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"Interannual Trends of Flowering Phenology and Native Species Richness in Mediterranean Vernal Pools"
University of California, Merced
Nearly 90% of California’s vernal pool habitats have been destroyed by human activity in the past 100 years. The University of California, Merced manages one of the largest actively protected vernal pool habitats in the state, the UC Merced Vernal Pools and Grassland Reserve (MVPGR), aimed at conserving rare native species and landscapes through research, teaching, and outreach. Because the reserve was only recently established, little is known about the interannual patterns of vernal pool plants occupying the region.
Consequently, the phenological and demographic responses of the native species inhabiting the MVPGR to reduced precipitation, biological invasions, and cattle grazing has not been quantified. The goal of this dissertation is to investigate the composition, flowering time, and invasion intensity of vernal pool plant communities across multiple climate years. Chapter 1 focuses on two wildflowers native to California, Limnanthes douglassi ssp.rosea (meadowfoam) and Trifolium variegatum (whitetip clover), and quantifies each species’ phenological response to variable precipitation and temperature across 7 years. Additionally, population abundance and within-pool distributions of both focal species in response to competition and eutrophication were assessed. Chapter 2 focuses on plant community responses to abiotic and biotic dynamics across zones within pools, which are established by soil texture and flooding gradients. Chapter 2 expands upon Chapter 1 by characterizing the community composition, invasion intensity, and interannual flowering trends of 42 plant species across three zones: pool basin, edge and upland. The findings will elucidate the sensitivities and ramifications of climate change, invasion, and eutrophication on the MGVPR.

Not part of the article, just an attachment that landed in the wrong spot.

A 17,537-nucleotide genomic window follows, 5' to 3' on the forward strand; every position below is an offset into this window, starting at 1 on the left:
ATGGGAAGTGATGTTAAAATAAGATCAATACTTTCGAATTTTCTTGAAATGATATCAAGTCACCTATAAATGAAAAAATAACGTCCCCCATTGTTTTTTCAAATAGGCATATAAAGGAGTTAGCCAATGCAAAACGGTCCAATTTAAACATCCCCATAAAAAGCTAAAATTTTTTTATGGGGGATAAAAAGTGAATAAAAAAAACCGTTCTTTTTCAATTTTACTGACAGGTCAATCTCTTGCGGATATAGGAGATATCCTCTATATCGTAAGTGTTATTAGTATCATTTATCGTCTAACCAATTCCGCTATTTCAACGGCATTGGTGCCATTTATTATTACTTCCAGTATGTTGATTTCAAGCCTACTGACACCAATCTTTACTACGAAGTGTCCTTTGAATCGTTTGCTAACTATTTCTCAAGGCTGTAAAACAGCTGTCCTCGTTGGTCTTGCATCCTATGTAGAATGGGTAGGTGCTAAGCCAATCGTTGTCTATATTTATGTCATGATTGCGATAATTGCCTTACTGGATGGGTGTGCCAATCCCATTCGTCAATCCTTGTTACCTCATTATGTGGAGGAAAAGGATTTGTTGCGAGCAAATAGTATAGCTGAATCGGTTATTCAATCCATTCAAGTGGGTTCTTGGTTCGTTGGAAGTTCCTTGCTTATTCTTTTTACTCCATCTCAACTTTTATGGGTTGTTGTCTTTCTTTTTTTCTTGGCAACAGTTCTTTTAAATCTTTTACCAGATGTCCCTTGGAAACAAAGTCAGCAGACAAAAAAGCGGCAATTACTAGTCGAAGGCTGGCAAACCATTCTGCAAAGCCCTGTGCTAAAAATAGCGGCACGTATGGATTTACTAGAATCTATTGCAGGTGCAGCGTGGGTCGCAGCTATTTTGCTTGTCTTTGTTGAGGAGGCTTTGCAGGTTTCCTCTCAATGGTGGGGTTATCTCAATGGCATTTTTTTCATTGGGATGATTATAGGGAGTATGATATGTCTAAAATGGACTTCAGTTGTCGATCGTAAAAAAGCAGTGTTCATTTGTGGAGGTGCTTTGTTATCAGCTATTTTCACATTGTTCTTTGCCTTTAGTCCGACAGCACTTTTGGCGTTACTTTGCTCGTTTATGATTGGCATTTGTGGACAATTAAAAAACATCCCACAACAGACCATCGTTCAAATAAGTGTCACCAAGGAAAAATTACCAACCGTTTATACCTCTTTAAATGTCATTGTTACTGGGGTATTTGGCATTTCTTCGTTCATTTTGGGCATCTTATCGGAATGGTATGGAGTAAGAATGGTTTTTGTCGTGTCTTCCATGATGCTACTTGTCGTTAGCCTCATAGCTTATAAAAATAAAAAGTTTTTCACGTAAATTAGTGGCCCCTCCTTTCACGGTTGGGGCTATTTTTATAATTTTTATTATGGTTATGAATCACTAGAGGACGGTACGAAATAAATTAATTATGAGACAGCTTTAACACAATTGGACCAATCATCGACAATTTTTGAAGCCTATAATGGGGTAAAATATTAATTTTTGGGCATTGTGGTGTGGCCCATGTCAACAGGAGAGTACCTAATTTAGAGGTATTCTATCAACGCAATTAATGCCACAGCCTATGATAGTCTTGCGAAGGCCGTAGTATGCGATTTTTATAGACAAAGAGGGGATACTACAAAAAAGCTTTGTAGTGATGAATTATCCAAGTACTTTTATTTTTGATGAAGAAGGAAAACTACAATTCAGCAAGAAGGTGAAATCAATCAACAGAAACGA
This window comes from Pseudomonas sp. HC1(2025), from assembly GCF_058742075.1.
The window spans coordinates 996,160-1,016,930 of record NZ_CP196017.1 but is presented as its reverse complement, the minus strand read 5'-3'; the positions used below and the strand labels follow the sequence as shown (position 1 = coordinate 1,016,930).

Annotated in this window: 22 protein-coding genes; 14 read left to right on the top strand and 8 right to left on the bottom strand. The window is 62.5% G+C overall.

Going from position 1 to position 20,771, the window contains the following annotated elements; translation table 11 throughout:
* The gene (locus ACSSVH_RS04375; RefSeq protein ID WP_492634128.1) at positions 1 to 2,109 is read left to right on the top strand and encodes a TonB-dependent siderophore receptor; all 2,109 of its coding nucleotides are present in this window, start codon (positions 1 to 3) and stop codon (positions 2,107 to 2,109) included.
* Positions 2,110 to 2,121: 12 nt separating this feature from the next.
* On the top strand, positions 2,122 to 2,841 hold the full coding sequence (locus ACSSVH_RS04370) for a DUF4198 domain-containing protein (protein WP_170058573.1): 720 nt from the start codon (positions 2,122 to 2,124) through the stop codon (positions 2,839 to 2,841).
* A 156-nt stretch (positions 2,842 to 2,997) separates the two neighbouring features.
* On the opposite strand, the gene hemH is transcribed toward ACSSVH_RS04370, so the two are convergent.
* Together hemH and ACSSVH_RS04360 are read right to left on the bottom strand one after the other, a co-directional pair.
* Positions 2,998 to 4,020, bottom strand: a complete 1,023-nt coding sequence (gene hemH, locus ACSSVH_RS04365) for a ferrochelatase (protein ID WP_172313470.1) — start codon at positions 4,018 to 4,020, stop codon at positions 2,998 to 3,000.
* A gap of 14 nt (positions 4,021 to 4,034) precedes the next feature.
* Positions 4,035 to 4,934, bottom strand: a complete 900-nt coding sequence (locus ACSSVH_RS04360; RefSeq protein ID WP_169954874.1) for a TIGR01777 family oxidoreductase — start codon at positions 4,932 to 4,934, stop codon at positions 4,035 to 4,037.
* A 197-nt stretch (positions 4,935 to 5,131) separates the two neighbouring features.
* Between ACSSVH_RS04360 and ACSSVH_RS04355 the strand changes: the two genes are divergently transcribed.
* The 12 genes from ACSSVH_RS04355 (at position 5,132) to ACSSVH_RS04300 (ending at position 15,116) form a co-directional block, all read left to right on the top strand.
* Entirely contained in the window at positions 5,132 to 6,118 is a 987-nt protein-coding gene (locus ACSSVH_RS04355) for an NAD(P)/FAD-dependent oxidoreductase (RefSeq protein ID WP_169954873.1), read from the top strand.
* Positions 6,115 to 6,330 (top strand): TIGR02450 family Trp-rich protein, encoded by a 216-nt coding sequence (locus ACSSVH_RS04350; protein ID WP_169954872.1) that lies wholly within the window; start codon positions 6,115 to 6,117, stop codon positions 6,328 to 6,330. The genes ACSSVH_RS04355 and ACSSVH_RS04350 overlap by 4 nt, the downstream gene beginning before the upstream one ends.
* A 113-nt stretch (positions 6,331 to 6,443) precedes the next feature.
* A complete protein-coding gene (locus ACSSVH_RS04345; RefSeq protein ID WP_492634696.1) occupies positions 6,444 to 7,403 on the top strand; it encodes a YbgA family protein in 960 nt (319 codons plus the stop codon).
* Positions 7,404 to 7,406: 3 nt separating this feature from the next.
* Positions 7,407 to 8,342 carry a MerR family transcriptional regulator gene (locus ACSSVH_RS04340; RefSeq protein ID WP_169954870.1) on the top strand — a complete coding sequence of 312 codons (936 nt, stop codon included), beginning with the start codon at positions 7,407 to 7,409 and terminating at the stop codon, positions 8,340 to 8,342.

Conserving the native species also requires community participation in the management and legislative process, and ideally the scientific process.
Chapter 3 examines several recruitment and retention methods for a citizen science project involving UC Merced undergraduates and provides guidance on how to achieve a long lasting and high engagement project.
Brandon Hendrickson was born in Santa Ana, California in 1995. HIs parents regularly took him to parks, zoos, and science museums, and he quickly became curious about how the world worked. Just like every wonderstruck observer who witnesses a marvelous phenomenon, his journey started with a “what?” – What makes the flowers grow? A simple question on the surface, yet one rich with complexity that when prodded, unlocks the colorful world of plants. He has met amazing minds from across the world with a similar fascination and has worked with colleagues whose expertise in academia and hearts full of compassion have blessed his time in science. UC Merced is where he married his wife, found friendships, and learned from the best. He regularly finds himself gazing up from his work and towards the striking peaks of the Sierra Nevada on a clear morning, and thinking “How beautiful the places a simple question will take you?”
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